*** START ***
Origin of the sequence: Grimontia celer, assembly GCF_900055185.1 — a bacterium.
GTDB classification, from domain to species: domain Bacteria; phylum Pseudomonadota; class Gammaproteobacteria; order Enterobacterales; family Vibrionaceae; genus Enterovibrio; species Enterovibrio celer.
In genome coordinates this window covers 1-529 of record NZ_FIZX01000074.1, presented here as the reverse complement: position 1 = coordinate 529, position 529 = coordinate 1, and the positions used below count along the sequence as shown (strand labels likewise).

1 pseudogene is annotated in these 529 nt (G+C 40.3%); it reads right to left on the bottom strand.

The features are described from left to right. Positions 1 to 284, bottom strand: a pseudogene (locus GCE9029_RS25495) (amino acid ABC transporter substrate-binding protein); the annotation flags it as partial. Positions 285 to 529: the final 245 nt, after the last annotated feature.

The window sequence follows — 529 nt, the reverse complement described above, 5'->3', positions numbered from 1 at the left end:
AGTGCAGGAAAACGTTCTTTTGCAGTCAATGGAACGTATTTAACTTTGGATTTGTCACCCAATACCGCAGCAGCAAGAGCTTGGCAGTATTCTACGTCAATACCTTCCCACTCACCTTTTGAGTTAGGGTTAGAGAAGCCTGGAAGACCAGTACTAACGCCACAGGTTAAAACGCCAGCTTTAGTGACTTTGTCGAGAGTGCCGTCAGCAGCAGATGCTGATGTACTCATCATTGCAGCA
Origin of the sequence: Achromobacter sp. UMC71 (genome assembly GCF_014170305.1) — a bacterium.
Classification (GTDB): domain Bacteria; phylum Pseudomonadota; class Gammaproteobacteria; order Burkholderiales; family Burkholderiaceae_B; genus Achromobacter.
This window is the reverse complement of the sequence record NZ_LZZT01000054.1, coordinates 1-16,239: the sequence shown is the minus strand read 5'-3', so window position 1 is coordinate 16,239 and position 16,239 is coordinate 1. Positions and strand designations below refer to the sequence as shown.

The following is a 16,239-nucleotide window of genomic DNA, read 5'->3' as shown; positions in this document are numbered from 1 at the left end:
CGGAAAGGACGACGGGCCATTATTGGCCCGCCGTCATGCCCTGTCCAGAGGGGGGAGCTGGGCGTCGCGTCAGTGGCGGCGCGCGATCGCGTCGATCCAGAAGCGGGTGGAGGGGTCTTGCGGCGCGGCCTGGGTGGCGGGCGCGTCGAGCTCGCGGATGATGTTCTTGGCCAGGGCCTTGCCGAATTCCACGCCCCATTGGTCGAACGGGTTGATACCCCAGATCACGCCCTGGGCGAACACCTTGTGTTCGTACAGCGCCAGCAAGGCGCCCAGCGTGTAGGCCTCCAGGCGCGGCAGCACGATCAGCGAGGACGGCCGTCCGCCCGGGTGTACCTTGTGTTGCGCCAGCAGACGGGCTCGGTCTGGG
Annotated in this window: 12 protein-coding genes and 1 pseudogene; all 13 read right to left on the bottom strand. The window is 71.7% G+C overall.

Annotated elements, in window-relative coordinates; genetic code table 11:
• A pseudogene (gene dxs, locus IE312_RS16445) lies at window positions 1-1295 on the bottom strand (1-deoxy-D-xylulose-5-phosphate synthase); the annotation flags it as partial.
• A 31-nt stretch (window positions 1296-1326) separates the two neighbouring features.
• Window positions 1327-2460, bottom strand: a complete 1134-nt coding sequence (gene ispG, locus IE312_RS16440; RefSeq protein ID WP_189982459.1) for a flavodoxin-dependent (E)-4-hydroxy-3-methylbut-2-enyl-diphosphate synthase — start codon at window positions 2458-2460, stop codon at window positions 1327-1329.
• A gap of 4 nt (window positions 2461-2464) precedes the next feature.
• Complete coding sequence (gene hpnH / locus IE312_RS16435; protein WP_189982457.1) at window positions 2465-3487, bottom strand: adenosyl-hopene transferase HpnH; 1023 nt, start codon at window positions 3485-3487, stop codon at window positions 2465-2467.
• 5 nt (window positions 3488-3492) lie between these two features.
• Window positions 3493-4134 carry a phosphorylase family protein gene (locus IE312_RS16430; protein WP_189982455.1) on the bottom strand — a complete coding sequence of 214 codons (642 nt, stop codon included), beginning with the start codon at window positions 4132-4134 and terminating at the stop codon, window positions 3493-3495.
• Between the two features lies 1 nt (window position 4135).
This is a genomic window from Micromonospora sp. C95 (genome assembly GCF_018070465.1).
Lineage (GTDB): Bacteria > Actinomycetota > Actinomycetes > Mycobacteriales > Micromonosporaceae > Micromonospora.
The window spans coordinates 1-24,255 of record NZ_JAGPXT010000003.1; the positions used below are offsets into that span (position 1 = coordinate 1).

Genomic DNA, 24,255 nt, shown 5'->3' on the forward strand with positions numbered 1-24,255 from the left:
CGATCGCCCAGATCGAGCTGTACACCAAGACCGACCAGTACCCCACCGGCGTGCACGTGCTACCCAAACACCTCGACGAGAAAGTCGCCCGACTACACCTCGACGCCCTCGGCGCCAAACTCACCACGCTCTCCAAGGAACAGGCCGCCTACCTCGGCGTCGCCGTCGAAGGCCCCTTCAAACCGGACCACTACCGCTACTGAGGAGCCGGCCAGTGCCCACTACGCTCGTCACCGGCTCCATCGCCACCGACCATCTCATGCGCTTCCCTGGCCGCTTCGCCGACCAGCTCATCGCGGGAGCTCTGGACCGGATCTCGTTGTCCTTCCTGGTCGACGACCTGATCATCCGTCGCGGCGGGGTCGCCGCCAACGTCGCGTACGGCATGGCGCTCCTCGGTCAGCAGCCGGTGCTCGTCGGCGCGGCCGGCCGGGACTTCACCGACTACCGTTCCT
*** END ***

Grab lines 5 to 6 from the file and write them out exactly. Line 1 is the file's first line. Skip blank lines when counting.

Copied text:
The features are described from left to right. Positions 1 to 284, bottom strand: a pseudogene (locus GCE9029_RS25495) (amino acid ABC transporter substrate-binding protein); the annotation flags it as partial. Positions 285 to 529: the final 245 nt, after the last annotated feature.

The window sequence follows — 529 nt, the reverse complement described above, 5'->3', positions numbered from 1 at the left end: